The World Health Organization is expected to propose lowering its official recommended daily limit for sugar consumption on Wednesday, a move that is likely to put pressure on Canada to adopt a threshold of its own.
The WHO currently recommends people restrict the amount of sugar they eat and drink to 10 per cent or less of their daily calories, but published reports have said the new draft guidelines will lower that target.
“I can assure you [of] one thing: The recommendation emphasizes less than 10 per cent,” said Enrique Jacoby, the regional adviser for healthy eating and active living for the Pan-American Health Organization, the WHO’s regional office in the Americas.
The WHO’s recommendations – which will be subjected to a global public consultation before they are finalized – come as evidence mounts that sugar is more dangerous to human health than previously believed.
The United Nations public health arm is also expected to cite evidence of the damage sugar causes to teeth in its draft recommendations.
A landmark study in JAMA Internal Medicine, published last month, found that people who consumed more than a quarter of their daily calories in added sugars nearly tripled their heart-attack risk.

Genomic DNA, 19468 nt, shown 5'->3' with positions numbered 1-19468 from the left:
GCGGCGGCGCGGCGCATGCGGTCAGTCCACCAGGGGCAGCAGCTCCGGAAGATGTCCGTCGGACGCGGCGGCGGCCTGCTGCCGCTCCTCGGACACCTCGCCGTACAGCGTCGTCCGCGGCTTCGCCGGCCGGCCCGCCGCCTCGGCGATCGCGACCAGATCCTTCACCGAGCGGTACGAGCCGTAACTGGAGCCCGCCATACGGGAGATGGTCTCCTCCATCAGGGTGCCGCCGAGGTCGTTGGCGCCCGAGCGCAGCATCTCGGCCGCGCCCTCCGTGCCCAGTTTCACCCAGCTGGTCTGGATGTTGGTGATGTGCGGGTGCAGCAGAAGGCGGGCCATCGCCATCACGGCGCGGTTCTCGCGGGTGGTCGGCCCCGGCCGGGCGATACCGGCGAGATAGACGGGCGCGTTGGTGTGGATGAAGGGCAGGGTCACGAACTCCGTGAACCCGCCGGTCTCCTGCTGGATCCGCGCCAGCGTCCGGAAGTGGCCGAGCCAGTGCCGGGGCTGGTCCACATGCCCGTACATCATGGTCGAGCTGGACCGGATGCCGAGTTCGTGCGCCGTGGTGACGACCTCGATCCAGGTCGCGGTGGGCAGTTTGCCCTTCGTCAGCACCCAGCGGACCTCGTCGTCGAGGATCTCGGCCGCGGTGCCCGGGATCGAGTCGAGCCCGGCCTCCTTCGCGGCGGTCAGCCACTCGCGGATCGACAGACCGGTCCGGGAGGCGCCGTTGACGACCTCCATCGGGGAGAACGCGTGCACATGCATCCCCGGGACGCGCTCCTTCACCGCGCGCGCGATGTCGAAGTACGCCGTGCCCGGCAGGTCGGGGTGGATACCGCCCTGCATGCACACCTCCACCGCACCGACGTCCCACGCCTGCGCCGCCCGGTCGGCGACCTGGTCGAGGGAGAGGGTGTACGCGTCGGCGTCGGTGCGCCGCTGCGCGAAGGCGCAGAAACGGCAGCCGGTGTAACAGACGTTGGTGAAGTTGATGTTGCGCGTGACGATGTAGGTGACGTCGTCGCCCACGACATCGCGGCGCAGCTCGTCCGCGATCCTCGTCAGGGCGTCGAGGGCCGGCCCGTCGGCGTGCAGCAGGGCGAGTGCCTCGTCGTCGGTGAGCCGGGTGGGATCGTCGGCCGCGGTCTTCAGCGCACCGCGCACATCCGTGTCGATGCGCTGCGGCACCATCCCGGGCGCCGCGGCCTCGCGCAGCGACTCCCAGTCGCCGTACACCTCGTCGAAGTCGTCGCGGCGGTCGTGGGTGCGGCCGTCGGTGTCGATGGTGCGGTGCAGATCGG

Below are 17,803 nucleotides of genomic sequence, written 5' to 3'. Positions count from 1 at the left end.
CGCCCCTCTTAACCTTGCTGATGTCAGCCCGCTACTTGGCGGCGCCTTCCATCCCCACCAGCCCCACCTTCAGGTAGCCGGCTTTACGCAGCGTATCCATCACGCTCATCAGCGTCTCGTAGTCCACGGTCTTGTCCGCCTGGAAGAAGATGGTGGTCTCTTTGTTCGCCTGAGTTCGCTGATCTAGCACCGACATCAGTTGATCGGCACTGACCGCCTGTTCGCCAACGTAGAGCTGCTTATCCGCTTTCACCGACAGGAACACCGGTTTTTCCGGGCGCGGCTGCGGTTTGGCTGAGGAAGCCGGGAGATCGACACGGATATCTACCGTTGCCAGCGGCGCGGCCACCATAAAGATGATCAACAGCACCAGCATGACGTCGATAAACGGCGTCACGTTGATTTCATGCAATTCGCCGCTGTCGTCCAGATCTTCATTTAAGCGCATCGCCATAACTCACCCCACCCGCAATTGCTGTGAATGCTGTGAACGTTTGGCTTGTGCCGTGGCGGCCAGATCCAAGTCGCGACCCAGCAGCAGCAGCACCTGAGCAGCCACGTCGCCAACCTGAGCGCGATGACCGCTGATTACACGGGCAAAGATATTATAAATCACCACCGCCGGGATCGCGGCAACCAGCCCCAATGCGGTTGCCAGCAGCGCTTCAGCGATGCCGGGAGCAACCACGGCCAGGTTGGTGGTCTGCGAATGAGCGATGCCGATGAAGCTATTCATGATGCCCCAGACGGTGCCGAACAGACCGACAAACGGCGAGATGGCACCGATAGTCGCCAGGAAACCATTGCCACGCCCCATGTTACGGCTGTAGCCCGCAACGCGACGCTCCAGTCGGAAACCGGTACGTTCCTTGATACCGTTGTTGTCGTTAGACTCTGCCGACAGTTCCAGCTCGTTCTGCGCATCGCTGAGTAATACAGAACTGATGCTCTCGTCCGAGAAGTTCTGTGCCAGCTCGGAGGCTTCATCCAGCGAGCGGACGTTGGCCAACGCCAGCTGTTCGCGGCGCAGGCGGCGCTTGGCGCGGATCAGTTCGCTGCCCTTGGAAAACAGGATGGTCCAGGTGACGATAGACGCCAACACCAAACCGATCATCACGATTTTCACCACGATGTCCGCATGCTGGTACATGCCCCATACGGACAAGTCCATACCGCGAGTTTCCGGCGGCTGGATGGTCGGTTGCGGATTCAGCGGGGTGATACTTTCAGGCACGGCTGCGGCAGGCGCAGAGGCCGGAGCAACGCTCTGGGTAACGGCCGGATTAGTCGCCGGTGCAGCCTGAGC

The study prompted a slew of Canadian health-promotion organizations to ask the federal government to set a recommended daily limit for sugar intake, a call Ottawa has so far rebuffed.
One of those groups was the Heart and Stroke Foundation of Canada, which on Monday hosted the first meeting of a panel of 10 nutrition experts, including members from the United Kingdom and Harvard University, to decide whether the HSF should recommend an added sugar threshold and, if so, what it should be.
HSF hopes to publish a final recommendation by the end of August, said Manuel Arango, director of health policy for HSF. “If we, in fact, agree to go ahead with adopting guidelines, then we would also ask the government to consider doing the same, absolutely,” he said.
The WHO faced a fierce backlash from the food industry when it set the 10-per-cent ceiling in 2003, something that is likely to happen again this time.
“I think they [the food industry] are running short of arguments and sympathy from the public in general,” Dr. Jacoby said. “There’s a greater recognition of the severity of the problem.”